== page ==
james arthur
photo: Jack Alexander / EUPH.

James Arthur – Gramercy Theatre, NYC

A fury of fans lined themselves up outside the front doors to the Gramercy Theatre on the evening of September 22nd. And then some more joined. And then the line wrapped itself around two corners of the block. Passersby investigated who could inspire such masses of people to stand and wait before doors for the show had even opened. Atop the marquee read the words “JAMES ARTHUR. SOLD OUT.” 

James Arthur began his career nearly seven years ago when he competed on season 9 of The X Factor. He quickly gained notoriety for his raw vocal talent. This talent brought him to the finals and ultimately to win the entire season of the vocal competition. His cover of Shontelle’s “Impossible” was released after the show wrapped and was an instant hit. But this was just the beginning for James. He followed up with his 2013 single “You’re Nobody Til Somebody Loves You,” and then came “Say You Won’t Let Go”– the track that changed everything. With over one billion streams on Spotify, the song has become an anthem for the generation, putting James Arthur on the map with the likes of Ed Sheeran and Sam Smith.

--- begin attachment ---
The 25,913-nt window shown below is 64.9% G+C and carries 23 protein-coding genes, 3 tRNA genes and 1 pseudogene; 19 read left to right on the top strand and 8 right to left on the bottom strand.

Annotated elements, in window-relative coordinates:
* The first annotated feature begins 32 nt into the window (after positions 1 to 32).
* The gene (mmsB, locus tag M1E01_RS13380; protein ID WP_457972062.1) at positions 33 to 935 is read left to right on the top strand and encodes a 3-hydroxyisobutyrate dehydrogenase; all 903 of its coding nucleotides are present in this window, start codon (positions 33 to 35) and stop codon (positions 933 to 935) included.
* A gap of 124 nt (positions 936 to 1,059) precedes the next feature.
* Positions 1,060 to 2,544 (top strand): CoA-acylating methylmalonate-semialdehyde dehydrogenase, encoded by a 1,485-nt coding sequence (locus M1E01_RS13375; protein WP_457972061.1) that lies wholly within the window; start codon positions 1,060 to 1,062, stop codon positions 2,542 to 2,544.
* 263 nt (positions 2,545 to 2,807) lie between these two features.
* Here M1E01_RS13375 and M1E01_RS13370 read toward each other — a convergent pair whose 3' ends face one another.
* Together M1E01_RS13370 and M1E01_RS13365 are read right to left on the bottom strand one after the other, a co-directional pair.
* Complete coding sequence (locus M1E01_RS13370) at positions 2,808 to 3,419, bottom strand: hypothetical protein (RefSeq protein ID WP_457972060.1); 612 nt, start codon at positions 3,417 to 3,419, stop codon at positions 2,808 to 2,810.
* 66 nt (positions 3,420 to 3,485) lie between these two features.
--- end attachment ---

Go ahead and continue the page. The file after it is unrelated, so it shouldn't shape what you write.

Fast forward three years and here he is, headlining his first US tour. His last trip to the US was for OneRepublic’s 2017 tour: in the time since he’s made his way to the top of the bill. But it hasn’t come without hard work. Much of the last three years have been spent crafting his upcoming 2019 album, You. The 15 song collection is full of a raw quality that is exactly what drew fans to him back in 2012. The emotion on every song engulfs you in such a way that you not only hear it, you feel it. 

james arthur
photo: Kristen Cusumano / EUPH.